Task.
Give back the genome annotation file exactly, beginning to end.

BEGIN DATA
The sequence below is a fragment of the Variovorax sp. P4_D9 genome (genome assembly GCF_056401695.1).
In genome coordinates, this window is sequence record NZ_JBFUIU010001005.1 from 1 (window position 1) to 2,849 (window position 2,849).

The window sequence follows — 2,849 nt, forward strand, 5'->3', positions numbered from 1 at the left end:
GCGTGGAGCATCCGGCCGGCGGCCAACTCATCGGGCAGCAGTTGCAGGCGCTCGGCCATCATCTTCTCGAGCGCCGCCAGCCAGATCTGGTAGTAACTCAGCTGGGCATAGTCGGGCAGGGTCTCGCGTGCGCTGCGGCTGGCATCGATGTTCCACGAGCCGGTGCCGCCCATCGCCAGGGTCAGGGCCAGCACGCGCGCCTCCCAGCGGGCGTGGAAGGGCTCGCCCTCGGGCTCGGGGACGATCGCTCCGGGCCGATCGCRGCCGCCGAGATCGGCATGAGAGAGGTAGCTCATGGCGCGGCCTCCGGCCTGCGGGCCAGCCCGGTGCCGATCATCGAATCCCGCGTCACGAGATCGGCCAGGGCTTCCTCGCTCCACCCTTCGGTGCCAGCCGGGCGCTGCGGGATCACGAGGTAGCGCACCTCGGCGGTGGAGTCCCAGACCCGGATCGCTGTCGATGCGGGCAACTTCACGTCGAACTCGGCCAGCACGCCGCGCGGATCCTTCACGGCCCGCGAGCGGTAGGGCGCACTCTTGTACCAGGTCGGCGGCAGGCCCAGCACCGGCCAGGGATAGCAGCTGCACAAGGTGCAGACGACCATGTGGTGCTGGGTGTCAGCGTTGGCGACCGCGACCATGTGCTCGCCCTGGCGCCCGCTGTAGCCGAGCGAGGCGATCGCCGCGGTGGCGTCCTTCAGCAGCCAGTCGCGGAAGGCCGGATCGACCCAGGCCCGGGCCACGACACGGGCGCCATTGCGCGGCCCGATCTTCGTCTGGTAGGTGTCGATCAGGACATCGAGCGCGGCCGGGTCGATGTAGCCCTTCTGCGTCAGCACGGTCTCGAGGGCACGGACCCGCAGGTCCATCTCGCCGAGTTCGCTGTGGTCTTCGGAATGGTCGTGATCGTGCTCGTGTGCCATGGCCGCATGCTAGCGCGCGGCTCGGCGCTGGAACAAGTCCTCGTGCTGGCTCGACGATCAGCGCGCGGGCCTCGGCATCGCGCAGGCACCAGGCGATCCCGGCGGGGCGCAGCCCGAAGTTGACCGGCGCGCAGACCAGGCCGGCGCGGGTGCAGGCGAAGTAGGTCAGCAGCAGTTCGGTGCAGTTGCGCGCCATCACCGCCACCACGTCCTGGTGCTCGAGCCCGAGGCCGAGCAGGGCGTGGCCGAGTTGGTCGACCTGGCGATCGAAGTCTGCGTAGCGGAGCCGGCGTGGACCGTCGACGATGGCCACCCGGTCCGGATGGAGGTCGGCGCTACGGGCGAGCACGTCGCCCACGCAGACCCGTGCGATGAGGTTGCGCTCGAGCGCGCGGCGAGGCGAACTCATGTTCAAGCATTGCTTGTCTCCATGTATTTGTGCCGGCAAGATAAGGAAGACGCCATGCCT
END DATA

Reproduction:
The sequence below is a fragment of the Variovorax sp. P4_D9 genome (genome assembly GCF_056401695.1).
In genome coordinates, this window is sequence record NZ_JBFUIU010001005.1 from 1 (window position 1) to 2,849 (window position 2,849).

The window sequence follows — 2,849 nt, forward strand, 5'->3', positions numbered from 1 at the left end:
GCGTGGAGCATCCGGCCGGCGGCCAACTCATCGGGCAGCAGTTGCAGGCGCTCGGCCATCATCTTCTCGAGCGCCGCCAGCCAGATCTGGTAGTAACTCAGCTGGGCATAGTCGGGCAGGGTCTCGCGTGCGCTGCGGCTGGCATCGATGTTCCACGAGCCGGTGCCGCCCATCGCCAGGGTCAGGGCCAGCACGCGCGCCTCCCAGCGGGCGTGGAAGGGCTCGCCCTCGGGCTCGGGGACGATCGCTCCGGGCCGATCGCRGCCGCCGAGATCGGCATGAGAGAGGTAGCTCATGGCGCGGCCTCCGGCCTGCGGGCCAGCCCGGTGCCGATCATCGAATCCCGCGTCACGAGATCGGCCAGGGCTTCCTCGCTCCACCCTTCGGTGCCAGCCGGGCGCTGCGGGATCACGAGGTAGCGCACCTCGGCGGTGGAGTCCCAGACCCGGATCGCTGTCGATGCGGGCAACTTCACGTCGAACTCGGCCAGCACGCCGCGCGGATCCTTCACGGCCCGCGAGCGGTAGGGCGCACTCTTGTACCAGGTCGGCGGCAGGCCCAGCACCGGCCAGGGATAGCAGCTGCACAAGGTGCAGACGACCATGTGGTGCTGGGTGTCAGCGTTGGCGACCGCGACCATGTGCTCGCCCTGGCGCCCGCTGTAGCCGAGCGAGGCGATCGCCGCGGTGGCGTCCTTCAGCAGCCAGTCGCGGAAGGCCGGATCGACCCAGGCCCGGGCCACGACACGGGCGCCATTGCGCGGCCCGATCTTCGTCTGGTAGGTGTCGATCAGGACATCGAGCGCGGCCGGGTCGATGTAGCCCTTCTGCGTCAGCACGGTCTCGAGGGCACGGACCCGCAGGTCCATCTCGCCGAGTTCGCTGTGGTCTTCGGAATGGTCGTGATCGTGCTCGTGTGCCATGGCCGCATGCTAGCGCGCGGCTCGGCGCTGGAACAAGTCCTCGTGCTGGCTCGACGATCAGCGCGCGGGCCTCGGCATCGCGCAGGCACCAGGCGATCCCGGCGGGGCGCAGCCCGAAGTTGACCGGCGCGCAGACCAGGCCGGCGCGGGTGCAGGCGAAGTAGGTCAGCAGCAGTTCGGTGCAGTTGCGCGCCATCACCGCCACCACGTCCTGGTGCTCGAGCCCGAGGCCGAGCAGGGCGTGGCCGAGTTGGTCGACCTGGCGATCGAAGTCTGCGTAGCGGAGCCGGCGTGGACCGTCGACGATGGCCACCCGGTCCGGATGGAGGTCGGCGCTACGGGCGAGCACGTCGCCCACGCAGACCCGTGCGATGAGGTTGCGCTCGAGCGCGCGGCGAGGCGAACTCATGTTCAAGCATTGCTTGTCTCCATGTATTTGTGCCGGCAAGATAAGGAAGACGCCATGCCT